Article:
For the month of March, my non-fiction read was My Date With History by Suman Chattopadhyay. A memoir of Suman’s life as a journalist covering key developments across the subcontinent will be a valuable document on the contemporary history of India.
Through this memoir, one thing was absolutely clear to me that being a political journalist is not easy at all. You need to maintain connection and balance with leaders of various political groups, the editorials that need to be perfectly balanced, the constant coverage of every small thing happening that may become a big thing in next few days. Suman Chattopadhyay takes the reader through nearly three major events that the country went through since 1983. These events were not just confined to Delhi and Calcutta, but also managed to create a tsunami that swamped over till Jaffna and Moscow.
His extensive coverage of militancy and Punjab, Rajiv Gandhi’s rise in power and his frequent trips to Bengal to snatch away power from CPI(M), his brief encounter with LTTE Chief Velupillai Prabhakaran after he managed to gain entry in Jaffna posing as Bengali Red Cross Official, the blow by blow account of Babri Masjid Demolition that changed politics in India forever made Suman a journalist of iron and wit.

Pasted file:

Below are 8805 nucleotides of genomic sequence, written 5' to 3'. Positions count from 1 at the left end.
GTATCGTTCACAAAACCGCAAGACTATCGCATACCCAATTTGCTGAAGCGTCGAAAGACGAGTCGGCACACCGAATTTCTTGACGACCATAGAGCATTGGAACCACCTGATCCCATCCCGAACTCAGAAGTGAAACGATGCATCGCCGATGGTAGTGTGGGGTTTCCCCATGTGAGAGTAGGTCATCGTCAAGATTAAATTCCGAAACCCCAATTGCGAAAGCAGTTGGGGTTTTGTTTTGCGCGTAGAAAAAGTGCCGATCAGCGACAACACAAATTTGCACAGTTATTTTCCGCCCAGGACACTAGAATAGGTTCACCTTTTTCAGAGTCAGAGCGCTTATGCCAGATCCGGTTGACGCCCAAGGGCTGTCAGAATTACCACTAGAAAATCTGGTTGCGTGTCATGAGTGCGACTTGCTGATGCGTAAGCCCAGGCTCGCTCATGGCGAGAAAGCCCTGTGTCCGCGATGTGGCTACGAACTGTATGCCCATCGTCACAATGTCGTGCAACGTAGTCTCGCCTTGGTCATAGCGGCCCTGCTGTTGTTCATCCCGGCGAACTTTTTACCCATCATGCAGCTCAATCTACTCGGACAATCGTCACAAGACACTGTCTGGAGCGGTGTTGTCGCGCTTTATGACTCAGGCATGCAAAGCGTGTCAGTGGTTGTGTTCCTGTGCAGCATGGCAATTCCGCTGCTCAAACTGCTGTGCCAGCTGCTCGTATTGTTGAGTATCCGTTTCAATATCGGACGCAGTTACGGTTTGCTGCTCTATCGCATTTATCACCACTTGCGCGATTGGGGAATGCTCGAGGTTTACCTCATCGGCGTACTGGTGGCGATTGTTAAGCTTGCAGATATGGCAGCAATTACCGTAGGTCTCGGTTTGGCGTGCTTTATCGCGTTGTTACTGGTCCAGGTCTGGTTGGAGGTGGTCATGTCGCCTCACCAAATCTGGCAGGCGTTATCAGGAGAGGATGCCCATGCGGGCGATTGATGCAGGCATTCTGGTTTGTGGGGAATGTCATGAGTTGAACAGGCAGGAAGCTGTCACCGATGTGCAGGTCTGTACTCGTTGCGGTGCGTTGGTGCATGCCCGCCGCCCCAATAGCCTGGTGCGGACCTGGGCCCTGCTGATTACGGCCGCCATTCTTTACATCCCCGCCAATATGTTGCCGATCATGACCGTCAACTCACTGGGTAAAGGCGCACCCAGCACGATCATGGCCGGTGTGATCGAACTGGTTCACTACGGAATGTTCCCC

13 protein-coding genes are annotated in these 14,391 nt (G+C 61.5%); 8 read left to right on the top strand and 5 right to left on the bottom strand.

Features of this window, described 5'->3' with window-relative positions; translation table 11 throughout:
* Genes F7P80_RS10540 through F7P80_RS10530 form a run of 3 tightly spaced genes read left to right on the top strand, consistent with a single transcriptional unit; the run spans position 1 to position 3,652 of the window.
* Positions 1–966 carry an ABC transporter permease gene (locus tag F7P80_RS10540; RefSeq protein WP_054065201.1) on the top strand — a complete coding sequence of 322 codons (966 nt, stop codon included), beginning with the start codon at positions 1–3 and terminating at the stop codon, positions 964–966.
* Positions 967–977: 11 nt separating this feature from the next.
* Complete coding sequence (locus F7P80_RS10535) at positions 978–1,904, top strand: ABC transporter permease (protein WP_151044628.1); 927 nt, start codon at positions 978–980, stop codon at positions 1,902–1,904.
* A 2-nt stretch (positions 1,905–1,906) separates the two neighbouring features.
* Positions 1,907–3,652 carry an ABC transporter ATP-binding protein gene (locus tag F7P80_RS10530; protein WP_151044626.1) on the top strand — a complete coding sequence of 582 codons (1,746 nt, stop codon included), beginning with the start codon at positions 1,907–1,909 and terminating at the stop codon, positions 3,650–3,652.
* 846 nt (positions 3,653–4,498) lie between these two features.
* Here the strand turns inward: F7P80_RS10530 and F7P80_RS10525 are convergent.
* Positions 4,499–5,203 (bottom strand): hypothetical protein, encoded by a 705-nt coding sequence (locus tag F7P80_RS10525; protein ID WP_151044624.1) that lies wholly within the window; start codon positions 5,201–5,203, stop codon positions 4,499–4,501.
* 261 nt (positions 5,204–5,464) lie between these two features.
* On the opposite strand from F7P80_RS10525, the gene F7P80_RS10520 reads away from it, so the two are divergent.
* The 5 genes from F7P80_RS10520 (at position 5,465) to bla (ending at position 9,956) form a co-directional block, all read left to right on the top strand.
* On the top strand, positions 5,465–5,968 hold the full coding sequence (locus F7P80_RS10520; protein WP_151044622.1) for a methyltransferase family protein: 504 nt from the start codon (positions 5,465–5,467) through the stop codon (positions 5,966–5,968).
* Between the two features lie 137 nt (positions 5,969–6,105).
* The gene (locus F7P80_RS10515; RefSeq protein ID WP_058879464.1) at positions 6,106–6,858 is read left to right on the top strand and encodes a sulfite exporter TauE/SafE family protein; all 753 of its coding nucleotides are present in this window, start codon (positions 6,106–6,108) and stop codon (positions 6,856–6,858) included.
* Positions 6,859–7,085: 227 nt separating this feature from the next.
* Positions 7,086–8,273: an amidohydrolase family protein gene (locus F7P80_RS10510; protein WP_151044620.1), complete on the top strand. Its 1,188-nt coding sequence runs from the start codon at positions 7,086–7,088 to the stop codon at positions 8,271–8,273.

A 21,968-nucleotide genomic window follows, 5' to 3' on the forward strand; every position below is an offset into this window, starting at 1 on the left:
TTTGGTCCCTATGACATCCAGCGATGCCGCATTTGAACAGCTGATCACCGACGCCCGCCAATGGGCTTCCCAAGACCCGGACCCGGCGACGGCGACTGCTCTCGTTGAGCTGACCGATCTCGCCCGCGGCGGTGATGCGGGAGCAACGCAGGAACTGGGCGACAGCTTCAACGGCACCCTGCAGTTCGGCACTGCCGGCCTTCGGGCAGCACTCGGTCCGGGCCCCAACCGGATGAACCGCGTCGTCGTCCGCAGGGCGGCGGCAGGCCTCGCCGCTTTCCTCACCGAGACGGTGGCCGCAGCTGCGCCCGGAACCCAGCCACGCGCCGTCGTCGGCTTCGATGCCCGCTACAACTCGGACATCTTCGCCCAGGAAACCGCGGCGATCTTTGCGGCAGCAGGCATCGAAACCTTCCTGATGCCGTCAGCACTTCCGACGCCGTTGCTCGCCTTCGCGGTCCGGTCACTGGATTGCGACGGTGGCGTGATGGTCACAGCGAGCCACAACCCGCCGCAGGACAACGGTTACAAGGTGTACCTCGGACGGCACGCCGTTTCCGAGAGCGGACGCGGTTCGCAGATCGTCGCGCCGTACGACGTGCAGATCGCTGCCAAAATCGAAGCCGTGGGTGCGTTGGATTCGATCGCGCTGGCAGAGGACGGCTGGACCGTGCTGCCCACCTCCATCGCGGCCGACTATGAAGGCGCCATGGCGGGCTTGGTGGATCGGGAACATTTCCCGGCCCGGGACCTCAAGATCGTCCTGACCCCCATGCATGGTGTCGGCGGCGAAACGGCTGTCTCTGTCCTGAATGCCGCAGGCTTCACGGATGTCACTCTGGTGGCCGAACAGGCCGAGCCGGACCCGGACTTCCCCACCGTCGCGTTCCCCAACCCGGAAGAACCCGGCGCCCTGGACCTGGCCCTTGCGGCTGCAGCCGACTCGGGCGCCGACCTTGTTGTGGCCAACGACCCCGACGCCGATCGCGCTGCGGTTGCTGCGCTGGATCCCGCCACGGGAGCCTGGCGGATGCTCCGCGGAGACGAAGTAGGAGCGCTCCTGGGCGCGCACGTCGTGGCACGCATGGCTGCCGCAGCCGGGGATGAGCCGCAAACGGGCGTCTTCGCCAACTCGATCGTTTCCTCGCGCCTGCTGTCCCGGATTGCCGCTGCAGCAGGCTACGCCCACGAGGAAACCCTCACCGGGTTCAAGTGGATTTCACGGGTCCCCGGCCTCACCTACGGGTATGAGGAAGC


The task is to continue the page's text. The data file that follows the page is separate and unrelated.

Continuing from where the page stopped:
What I loved about the book My Date With History was the inside out details shared by Suman on incidents that made India what it is today. From the growth of home terrorism to Green Revolution in Punjab, Suman’s detailing of each case and within explaining the good and bad circumstances is what makes this book one of the best reads of 2018 for me.
However, being a reviewer I need to consider the fact that this book is not everybody’s cup of tea. Being of a non-fiction genre, My Date With History will attract only those readers who have a genuine interest in this country’s ever-changing political scenario, reforms, and scams that keeps the public on their toes.
All in all, My Date With History is a must read for all.